It was something of a quiet week in reliever land, which has been a rarity in 2017. There were still a few notable happenings, of course, and the quiet does give me a chance to highlight some situations that would otherwise be put on the back burner. Before we get to that, though, another reminder that you can keep up with bullpen changes at the Closer Grid. As always, recent changes are highlighted in yellow. Now, on to the fun stuff.

Koda Glover emerging in Washington

I was on the Shawn Kelley bandwagon as soon as the offseason started. I never thought the Nationals were going to spend big resources on a closer after Kelley’s great 2016, and I never thought anyone else in their current bullpen had a real chance at consistently closing games. Clearly, I’ve been very wrong. Kelley has struggled mightily with command this season, walking over five per nine and allowing six (six!) home runs in just 13 1/3 innings. It seems Dusty Baker, too, has had enough, almost fully committing to Koda Glover in the ninth inning. Some of that has to do with Glover’s ability to pitch on consecutive days, something with which Kelley has struggled in the past. Of course, Glover also has just been better. Obviously, he is a must-own right now, but the question becomes what to do with Kelley. I’m still holding him in deeper leagues because I’m a stubborn bastard, but the smart move, likely, is to drop him if there’s anything interesting on the wire. Even if Glover doesn’t hold the job with a firm grip, it’s looking more and more likely the Nationals will add a closer from outside the organization at some point this summer. As such, this gig is only up for grabs for the next six weeks or so.

What’s the deal in Seattle?

Shortly after the previous Closer Report was published, the Mariners announced they were taking a break from Edwin Diaz in the ninth inning. This caught me by surprise, given the talent in Diaz’s arm. Sure, he’s struggled some this year but the stuff is still there. That left a group of relievers including Tony Zych, James Pazos, Steve Cishek and Nick Vincent fighting for saves. The latter is still my favorite of the group based on usage, and he’s been the front-runner in the short time since Diaz’s demotion. If you missed out, though, don’t feel too bad. Mariners manager Scott Servais has liked what he’s seen from Diaz lately, and thinks the young righty is almost ready to regain the closer job. Hopefully, you didn’t drop him last week, and if someone in your league did, hurry up and add him while you still can.

Brandon Maurer still is closing games in San Diego

Kelley isn’t the only closer I’ve been wrong on this year. I’ve been a big Brandon Maurer fan for a couple of years now, thinking he’s been underrated thanks to underwhelming stats as a starter. He hasn’t rewarded that faith recently, allowing runs in four of his past five outings and skyrocketing his ERA to 6.88. Despite the recent struggles, the Padres haven’t made any indication that they are looking to make a change in the ninth. While Brad Hand has been phenomenal this season, Maurer hasn’t been as bad as his ERA would indicate, either. In fact, I might look to buy low on him if you want some help at the reliever position. Of course, there aren’t a ton of saves to be had in San Diego, but Maurer still has been able to get strikeouts while also limiting walks. Don’t be surprised to see a run of success from the righty in the coming weeks.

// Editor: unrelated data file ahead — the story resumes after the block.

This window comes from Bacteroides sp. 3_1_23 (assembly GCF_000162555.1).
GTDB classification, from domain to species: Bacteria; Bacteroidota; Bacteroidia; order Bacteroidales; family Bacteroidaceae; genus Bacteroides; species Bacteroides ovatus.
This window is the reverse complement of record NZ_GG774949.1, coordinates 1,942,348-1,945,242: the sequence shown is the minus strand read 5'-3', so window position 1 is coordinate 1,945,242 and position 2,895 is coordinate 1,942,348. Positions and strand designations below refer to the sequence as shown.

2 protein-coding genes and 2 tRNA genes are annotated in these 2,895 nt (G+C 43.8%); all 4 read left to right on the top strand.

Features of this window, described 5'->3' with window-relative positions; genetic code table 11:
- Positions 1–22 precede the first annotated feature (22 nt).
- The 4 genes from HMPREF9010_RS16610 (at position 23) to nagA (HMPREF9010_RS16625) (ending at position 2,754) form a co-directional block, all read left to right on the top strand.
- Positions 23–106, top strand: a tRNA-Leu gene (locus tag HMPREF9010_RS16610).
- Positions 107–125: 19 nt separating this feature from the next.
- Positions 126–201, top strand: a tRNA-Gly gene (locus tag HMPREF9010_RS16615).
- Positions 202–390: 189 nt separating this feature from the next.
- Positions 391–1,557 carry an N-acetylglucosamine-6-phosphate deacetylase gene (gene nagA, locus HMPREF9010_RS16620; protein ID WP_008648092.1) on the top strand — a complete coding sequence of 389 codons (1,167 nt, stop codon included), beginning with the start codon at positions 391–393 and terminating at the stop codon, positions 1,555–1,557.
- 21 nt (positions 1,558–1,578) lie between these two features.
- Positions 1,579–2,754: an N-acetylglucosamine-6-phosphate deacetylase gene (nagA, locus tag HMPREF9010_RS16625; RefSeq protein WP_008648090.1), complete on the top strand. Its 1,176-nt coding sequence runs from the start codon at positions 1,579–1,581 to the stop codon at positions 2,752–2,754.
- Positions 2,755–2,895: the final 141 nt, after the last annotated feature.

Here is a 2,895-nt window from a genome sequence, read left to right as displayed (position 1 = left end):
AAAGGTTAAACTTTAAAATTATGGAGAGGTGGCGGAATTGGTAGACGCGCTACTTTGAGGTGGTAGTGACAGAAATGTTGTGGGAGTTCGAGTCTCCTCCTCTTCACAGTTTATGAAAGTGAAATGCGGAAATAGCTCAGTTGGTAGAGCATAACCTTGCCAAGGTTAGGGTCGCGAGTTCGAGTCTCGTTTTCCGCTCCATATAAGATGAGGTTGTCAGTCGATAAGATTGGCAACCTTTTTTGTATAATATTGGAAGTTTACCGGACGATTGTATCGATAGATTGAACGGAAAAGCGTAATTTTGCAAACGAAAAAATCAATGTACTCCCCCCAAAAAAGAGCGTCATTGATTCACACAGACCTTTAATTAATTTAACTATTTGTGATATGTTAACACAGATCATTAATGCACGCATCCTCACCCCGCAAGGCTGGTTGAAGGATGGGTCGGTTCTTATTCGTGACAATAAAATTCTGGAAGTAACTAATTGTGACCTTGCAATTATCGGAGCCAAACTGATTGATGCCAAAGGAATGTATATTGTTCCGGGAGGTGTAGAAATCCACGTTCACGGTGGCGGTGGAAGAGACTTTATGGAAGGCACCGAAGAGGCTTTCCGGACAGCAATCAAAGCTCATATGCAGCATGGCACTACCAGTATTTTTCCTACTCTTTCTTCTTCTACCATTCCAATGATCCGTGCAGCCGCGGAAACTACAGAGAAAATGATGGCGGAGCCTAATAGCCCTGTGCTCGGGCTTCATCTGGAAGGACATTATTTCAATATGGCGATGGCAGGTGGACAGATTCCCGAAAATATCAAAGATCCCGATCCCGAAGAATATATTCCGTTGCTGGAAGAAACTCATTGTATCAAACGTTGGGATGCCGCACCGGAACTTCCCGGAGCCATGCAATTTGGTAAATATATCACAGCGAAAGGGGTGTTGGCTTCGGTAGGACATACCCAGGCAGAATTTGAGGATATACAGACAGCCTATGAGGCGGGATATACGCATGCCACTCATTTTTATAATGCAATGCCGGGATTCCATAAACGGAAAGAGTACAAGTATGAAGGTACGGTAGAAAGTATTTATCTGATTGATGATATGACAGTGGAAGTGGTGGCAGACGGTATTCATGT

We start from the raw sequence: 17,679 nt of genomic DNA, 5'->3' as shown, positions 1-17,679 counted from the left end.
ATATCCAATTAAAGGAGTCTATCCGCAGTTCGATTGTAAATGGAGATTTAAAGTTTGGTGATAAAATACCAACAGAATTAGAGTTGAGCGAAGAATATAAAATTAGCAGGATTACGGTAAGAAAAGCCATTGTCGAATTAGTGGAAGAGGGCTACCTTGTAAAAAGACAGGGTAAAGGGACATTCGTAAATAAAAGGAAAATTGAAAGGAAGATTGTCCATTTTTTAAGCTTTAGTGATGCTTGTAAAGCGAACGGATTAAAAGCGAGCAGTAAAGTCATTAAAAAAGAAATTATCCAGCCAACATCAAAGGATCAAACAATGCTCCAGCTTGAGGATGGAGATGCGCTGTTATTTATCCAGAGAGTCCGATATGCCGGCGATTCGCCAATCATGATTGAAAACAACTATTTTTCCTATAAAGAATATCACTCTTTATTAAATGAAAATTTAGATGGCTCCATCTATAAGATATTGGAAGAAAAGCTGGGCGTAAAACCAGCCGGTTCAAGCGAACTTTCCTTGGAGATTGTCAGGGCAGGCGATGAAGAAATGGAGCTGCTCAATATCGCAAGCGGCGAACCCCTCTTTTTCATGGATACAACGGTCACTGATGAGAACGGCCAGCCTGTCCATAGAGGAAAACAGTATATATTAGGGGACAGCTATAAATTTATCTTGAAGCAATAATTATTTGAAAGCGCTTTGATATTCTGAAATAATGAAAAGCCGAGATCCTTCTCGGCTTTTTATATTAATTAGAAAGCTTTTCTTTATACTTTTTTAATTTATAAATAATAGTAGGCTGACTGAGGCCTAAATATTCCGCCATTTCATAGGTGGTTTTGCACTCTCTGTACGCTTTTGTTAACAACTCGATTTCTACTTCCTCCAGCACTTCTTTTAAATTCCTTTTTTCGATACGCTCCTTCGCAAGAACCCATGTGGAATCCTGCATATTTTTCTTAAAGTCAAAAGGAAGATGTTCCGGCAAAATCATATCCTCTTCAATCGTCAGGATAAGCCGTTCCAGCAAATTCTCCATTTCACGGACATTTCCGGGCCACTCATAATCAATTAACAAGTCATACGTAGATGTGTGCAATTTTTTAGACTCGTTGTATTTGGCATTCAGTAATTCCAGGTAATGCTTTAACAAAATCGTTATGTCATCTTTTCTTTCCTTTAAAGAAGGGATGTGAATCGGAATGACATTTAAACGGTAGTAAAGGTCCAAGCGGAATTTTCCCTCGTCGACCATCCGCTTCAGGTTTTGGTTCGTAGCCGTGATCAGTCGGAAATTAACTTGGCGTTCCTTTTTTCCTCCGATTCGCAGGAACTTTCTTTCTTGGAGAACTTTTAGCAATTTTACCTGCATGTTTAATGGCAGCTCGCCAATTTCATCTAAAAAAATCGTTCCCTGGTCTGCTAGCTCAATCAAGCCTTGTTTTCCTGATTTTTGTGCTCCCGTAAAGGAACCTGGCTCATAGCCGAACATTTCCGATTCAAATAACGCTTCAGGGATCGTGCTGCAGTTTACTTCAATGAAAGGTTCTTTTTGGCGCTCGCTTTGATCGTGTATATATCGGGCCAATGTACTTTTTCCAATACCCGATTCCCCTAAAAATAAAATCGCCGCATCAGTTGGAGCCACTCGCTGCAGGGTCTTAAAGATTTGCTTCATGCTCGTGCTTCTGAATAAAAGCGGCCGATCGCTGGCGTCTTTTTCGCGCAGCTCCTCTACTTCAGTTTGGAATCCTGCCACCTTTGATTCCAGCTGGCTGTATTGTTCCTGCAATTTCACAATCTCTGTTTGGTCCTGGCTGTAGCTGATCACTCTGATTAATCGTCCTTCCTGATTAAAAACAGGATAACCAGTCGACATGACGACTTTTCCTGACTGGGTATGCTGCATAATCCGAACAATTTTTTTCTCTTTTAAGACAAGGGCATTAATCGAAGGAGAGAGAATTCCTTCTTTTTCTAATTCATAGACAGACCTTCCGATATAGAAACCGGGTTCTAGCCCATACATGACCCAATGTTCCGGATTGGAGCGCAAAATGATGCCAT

Quick Hits

• A week ago, I highlighted how great Greg Holland has been in Colorado, and he’s continued that success in the seven days since. Keeping with that theme of success stories, Craig Kimbrel is looking like his formerly elite self, and is showing no signs of slowing down.

Kelvin Herrera, meanwhile, has struggled of late. Don’t be worried, though. The Royals certainly want to keep his trade value as high as possible, and he’s too good to keep struggling like this. At some point in the next month or two, he will be closing for a contender.

• Back to success stories for a minute. Jim Johnson has quietly been phenomenal in Atlanta this year and could be another interesting trade chip this summer. This could end up being a bad thing for fantasy owners, however, as I could see him landing on a team that would use him as a set-up man. If you can afford to lose a few saves in the short-term, he might be someone for whom I’d be looking to gauge his value.

Thank you for reading

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On Seattle: you had to see the last effort by Diaz to fully grasp how unusable he had become. He faced five batters, going to 3-2 on all five. He got one out anf walked the other four, not coming close to the strike zone on the last three. Combine that with his 3 HR allowed in his previous 6 appearances and you can't keep putting him out there. I say this as someone who has him in my AL league. He really looked like he was falling apart.
As for his (hopefully temporary)replacement, Jerry DiPoto suggested it would be Pazos. He said that the day after Steve Cishek blew the save in the ninth.Since they haven't had a save opportunity since then, I have no idea who they'll use, but Diaz is now as likely as anyone.
On San Diego: Maurer was looking great until the last three games 2.1 IP, 6 runs. I can't believe he's still the closer (I own him, so I hope he is), but like the Seattle situation, SD hasn't needed one since his most recent implosion. The good sign is that he hasn't been used in a different role.